In a July 8 piece at Salon, Rosenberg actually tried to make the case that “right-wing propaganda about “‘religious liberty’” is a smokescreen to hide the fact that conservatives are pushing for  “the advancement of theocracy,” or as Rosenberg put it “ religious dictatorship.” Yes, because SCOTUS didn’t find an absolute right to free birth control in the Constitution, we’re headed for inquisition, forced conversions and heretic burnings, and all the other theocratic nightmares of the dark days of … 2008. 

By Tim Graham | July 4, 2014 | 7:25 PM EDT

At the top of the list of Independence Day killjoys is No one is shocked. On Friday, they posted an article titled “I hate the Fourth of July: The Fourth once reminded us to ensure that all men are created equal. Here's what it's become now.” No wonder they're doing Twitter satire at @salondotcom. Just imagine a conservative site laying an "I hate Martin Luther King Day" egg on that stop of the calendar. 

As usual, the Left thinks the Founders were all about establishing the redistribution of wealth, not liberty for all. Jonathan Zimmerman began typically with how America failed to live up to its promise for so many years....and still falls far short. Then it really grew depressing about fireworks injuries:

By Tom Johnson | June 24, 2014 | 7:11 AM EDT

As you probably know, the 1980s were boom years for conservatives. Among the most prominent right-wingers back then: Ronald Reagan, Tom Clancy, Casey Kasem…

OK, Kasem, who died on June 15, actually was a staunch liberal, a supporter in that decade of Jesse Jackson and later of Dennis Kucinich. But during the ‘80s, wrote Scott Timberg in a Sunday piece for Salon, “we had a political and economic revolution, spearheaded by a one-time actor who was often massively popular, that did the same thing as” Kasem’s radio show, “American Top 40.”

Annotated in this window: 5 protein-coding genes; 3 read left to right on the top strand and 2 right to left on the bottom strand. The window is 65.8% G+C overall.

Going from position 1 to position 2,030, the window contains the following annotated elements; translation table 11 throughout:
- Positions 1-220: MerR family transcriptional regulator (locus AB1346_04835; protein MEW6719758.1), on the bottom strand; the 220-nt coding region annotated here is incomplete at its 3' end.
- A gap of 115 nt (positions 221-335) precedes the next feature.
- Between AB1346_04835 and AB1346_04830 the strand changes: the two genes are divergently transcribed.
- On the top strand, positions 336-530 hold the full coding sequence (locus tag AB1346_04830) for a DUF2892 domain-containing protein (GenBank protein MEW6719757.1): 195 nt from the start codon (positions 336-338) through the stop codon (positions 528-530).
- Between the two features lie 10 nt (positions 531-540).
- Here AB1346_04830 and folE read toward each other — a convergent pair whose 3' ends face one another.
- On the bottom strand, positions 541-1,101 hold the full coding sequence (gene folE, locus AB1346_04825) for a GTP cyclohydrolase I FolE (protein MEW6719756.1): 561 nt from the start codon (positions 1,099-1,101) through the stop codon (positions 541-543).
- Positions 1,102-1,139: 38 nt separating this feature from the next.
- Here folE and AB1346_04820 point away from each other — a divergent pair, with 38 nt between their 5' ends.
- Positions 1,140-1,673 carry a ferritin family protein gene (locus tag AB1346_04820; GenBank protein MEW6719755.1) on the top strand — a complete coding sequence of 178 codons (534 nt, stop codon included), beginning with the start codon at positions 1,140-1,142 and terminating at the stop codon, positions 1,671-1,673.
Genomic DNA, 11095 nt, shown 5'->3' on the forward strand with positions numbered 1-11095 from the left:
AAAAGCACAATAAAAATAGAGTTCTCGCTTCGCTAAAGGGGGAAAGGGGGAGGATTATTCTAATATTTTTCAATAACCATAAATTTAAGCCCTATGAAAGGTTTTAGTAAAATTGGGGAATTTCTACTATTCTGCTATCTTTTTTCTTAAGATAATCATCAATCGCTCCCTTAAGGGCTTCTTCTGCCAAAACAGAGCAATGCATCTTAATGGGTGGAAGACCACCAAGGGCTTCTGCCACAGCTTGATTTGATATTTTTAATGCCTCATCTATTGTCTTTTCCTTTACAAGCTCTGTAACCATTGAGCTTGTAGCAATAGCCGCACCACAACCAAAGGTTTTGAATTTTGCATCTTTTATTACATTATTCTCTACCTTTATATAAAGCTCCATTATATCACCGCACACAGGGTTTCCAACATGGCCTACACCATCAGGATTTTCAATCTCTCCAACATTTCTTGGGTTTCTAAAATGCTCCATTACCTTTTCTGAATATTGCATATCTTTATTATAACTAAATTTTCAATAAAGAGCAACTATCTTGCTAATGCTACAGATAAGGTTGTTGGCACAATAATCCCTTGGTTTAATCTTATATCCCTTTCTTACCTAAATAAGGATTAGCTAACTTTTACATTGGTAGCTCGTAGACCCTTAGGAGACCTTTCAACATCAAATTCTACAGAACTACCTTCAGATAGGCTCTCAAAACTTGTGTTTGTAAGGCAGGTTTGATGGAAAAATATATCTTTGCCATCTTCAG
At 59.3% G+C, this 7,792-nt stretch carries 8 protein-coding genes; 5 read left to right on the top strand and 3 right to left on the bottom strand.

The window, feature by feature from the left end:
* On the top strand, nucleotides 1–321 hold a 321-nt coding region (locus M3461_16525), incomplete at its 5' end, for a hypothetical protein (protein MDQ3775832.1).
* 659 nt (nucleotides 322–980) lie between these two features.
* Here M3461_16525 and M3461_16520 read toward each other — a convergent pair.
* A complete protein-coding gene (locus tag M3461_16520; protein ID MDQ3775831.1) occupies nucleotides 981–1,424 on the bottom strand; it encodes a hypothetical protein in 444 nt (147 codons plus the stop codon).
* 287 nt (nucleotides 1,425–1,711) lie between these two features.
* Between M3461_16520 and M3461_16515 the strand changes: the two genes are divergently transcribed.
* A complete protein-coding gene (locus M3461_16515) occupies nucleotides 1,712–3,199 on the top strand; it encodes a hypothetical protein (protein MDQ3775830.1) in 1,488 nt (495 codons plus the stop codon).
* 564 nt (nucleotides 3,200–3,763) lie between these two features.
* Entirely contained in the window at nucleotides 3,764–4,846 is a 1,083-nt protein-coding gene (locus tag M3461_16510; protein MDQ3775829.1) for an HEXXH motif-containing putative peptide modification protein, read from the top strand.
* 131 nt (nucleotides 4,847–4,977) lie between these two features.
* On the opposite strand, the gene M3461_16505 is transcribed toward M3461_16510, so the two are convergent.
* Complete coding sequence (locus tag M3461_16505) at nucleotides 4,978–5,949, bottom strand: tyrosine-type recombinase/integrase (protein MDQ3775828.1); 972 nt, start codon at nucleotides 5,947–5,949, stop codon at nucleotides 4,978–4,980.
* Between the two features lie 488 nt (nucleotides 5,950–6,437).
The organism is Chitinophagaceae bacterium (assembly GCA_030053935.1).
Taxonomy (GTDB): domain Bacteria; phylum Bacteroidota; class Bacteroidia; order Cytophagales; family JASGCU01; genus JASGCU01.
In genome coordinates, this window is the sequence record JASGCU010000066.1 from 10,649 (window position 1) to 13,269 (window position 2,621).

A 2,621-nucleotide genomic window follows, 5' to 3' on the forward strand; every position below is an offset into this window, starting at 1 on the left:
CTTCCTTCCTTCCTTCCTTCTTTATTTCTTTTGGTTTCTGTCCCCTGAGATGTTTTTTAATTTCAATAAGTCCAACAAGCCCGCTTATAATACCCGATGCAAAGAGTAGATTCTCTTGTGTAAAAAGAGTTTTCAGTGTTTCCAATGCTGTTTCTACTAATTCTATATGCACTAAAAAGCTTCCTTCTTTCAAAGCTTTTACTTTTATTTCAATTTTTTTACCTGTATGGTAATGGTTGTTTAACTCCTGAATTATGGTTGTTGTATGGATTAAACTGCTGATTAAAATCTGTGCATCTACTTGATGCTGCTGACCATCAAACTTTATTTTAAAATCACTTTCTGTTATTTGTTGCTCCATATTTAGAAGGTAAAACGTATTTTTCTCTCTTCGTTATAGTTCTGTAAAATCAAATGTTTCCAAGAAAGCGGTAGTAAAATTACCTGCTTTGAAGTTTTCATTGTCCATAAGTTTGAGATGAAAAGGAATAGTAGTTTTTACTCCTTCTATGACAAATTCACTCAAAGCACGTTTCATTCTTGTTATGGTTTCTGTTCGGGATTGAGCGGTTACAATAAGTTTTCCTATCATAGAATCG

By Tom Johnson | June 5, 2014 | 11:10 PM EDT

On Wednesday, Salon's Simon Maloy suggested that the Attkisson-Heritage relationship is a match made in conservative heaven given that Attkisson's Benghazi-related resignation from CBS was an "act of career martyrdom" which made her "a candidate for canonization by right-wing pundits and activists."

"Conservatives," Maloy snarked, "love [Attkisson] for her willingness to flog Obama scandals long after they’ve been debunked and/or ceased being relevant." He added that as it stands, "the Daily Signal will have to lean heavily on whatever gravitas Attkisson provides because the rest of the site is just awful."

By Tom Johnson | June 4, 2014 | 10:56 PM EDT

Two of the leading lights of the lefty blogosphere weighed in Tuesday on the Bowe Bergdahl matter. Daily Kos founder and publisher Markos Moulitsas, who served a three-year stint in the Army just after graduating from high school, blasted the anti-Bergdahl rhetoric of bloodyhanded neoconservative "chickenhawks" who aren't ashamed to opine despite being "wrong about everything in the last decade."

Kos claimed that since the Afghan war "is now over," the five Taliban exchanged for Bergdahl had to be released anyway "under international law." From Moulitsas's post (emphasis added):

By Katie Yoder | June 2, 2014 | 3:09 PM EDT

Here’s a new oxymoron, even for the liberal media: abortion comedy. 

Opening this Friday, writer-director Gillian Robespierre’s “Obvious Child” tells the story of an aspiring young comedian, Donna Stern, who has an abortion after a one-night stand. The film, which focuses on “self-discovery and empowerment” and the “realities of independent womanhood,” garnered endorsements not only from Planned Parenthood and NARAL, but also the media as an “abortion romantic comedy.” The film starring Jenny Slate (“SNL,” “Parks and Recreation”) caught the attention of distributor A24 after premiering at the Sundance Film Festival earlier this year. 

By Tom Johnson | May 12, 2014 | 9:59 PM EDT

Republican National Committee chairman Reince Priebus wants more of a say in choosing the party's 2016 presidential nominee. Makes sense, right? Actually, it doesn't, according to Salon's Jim Newell, who argued in a Monday piece that greater RNC control over pre-primary and primary-season debates will make them boring, thereby causing the many viewers who want to see the candidates snarling and sniping at each other to turn off their televisions or maybe not tune in at all. On the other hand, Newell gives the RNC credit for understanding after 2012 that "[t]he more [GOP] candidates are on public display with each other, the worse it is for the party."

Newell was especially disdainful of the RNC's plan to include conservative pundits on debate panels alongside journalists from so-called mainstream outlets. He alleged that when Republicans identify "the 'mainstream media' as the force behind any sort of intra-party problem, they’re using a reliable scapegoat."